Over the next couple of days, I am going to share with you the text of my newest mini-booklet, “Visitation of the Dayspring” – a look at how Jesus came into the world as the Dayspring to visit us and bring us hope.
If you want a free copy of the ebook, contact the author of this blog.
The Long Wait:
I don’t know about you, but I love Christmas. It truly is the most wonderful time of the year! But maybe it’s not as big a deal to you as it was when you were a child. I have four children ages 12-18, and they still love counting down the days until Christmas. Whether it’s opening the windows of their advent calendar and eating a piece of chocolate a day, or simply writing on the chalk-board in the kitchen, “__ days until Christmas,” the countdown is on!
When you were a child, would you go searching through the house to try to find your Christmas presents before they were wrapped and put under the tree? Did you ever find them? And did you ever take them out and actually play with them? My wife Liza always comes up with creative places to hide our children’s Christmas presents. I remember one year when we discovered one of our children’s presents in the bottom of the closet that had been opened, played with, and… broken. When we asked him about this, he didn’t know anything about how that could have happened. After a few minutes of grilling by mom and dad, he finally confessed to the crime, and admitted that he had given into the temptation and played with the toy.
This reminds me of the Stanford Marshmallow Experiment which was done in 1972 (the year I was born). This psychological experiment was designed to test a child’s ability to delay gratification. One at a time, they brought some four-year-old children into a room where they had set a marshmallow on the table. The interviewer told the child that he was going to leave the room for twenty minutes, and if they could leave the marshmallow there until he returned, then he would give them two marshmallows. They had hidden cameras videotaping the children, and it was an interesting study. Some of the children would eat the marshmallow as soon as the interviewer left the room. Other children would tap their fingers or sit on their hands or put their heads on the table to try to keep from thinking about the marshmallow. Whether we are children or adults, most of us have a hard time waiting, don’t we?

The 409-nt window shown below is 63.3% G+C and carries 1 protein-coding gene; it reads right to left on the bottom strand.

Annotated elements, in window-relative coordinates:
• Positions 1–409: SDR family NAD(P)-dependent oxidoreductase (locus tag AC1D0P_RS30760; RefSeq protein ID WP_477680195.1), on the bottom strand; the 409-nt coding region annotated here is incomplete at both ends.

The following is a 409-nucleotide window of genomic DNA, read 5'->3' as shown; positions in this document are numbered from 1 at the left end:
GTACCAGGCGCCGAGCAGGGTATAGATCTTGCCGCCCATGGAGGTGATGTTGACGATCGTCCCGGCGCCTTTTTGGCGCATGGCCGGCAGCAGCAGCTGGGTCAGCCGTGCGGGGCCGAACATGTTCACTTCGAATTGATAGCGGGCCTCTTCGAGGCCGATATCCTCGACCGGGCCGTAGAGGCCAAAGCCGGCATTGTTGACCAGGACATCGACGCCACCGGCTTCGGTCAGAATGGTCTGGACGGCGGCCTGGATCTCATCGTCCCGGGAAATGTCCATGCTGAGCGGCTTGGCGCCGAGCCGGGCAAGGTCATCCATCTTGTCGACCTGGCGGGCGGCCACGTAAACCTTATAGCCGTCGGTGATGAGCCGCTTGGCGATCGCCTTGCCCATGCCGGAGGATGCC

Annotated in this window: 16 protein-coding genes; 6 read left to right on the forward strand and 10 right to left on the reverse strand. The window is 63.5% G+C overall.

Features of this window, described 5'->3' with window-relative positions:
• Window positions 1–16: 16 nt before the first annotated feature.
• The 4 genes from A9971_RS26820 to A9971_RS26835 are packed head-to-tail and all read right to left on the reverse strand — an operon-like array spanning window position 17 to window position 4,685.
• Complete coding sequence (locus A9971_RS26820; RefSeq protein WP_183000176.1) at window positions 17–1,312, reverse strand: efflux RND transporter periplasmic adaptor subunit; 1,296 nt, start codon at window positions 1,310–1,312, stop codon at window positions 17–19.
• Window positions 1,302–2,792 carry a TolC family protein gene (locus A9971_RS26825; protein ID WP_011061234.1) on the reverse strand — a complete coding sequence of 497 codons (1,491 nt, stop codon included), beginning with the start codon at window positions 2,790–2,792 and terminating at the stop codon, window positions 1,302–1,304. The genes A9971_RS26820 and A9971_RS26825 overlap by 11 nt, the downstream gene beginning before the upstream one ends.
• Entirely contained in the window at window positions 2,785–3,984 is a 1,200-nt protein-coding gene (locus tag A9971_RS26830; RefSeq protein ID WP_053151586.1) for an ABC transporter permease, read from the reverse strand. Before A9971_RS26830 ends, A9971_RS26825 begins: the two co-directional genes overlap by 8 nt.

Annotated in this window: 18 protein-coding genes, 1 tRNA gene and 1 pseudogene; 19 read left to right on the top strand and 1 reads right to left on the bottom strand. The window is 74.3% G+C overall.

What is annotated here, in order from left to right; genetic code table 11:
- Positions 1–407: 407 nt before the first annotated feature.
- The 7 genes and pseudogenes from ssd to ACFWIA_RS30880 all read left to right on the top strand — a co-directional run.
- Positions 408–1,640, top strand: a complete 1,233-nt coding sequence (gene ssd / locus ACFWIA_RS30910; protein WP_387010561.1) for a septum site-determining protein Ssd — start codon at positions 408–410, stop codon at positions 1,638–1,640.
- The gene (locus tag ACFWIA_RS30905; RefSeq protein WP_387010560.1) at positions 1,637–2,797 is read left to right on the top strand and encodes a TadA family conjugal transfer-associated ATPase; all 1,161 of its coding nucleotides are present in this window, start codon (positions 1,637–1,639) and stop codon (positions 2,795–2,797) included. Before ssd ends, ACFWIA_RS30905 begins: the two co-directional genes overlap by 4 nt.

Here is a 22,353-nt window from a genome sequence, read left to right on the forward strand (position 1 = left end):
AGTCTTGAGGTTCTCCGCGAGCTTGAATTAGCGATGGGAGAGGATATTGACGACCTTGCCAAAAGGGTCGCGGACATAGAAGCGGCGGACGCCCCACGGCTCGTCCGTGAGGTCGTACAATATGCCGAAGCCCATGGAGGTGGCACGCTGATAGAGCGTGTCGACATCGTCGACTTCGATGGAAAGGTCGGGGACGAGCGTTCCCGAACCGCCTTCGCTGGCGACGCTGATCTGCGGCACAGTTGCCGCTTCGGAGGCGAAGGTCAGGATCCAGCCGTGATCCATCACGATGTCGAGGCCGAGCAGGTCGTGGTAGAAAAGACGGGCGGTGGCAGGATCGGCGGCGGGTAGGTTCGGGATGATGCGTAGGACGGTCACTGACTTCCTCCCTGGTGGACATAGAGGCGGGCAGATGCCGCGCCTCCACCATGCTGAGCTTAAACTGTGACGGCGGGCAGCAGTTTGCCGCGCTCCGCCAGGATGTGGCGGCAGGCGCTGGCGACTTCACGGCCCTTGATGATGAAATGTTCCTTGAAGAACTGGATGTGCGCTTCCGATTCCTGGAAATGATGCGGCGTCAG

I love the Christmas season because it is the time of the year we turn our hearts towards Bethlehem, to remember and celebrate the birth of Jesus Christ our Saviour. When you are a child, it always seems like the last few days before Christmas are the longest days of the year. But no matter how slow the days seemed to drag on, and no matter how many agonizing days it took, Christmas morning always came. The Promise of Christmas morning always arrived.
The dynamic of waiting for Christmas is what set up the first Christmas over two thousand years ago. If you’re familiar with the Old Testament, you know that God had promised that He was going to send the Messiah to save and deliver His people. For hundreds and thousands of years, generation after generation, the Jewish people waited, and waited, and waited. Not for Santa Claus, but for Jesus.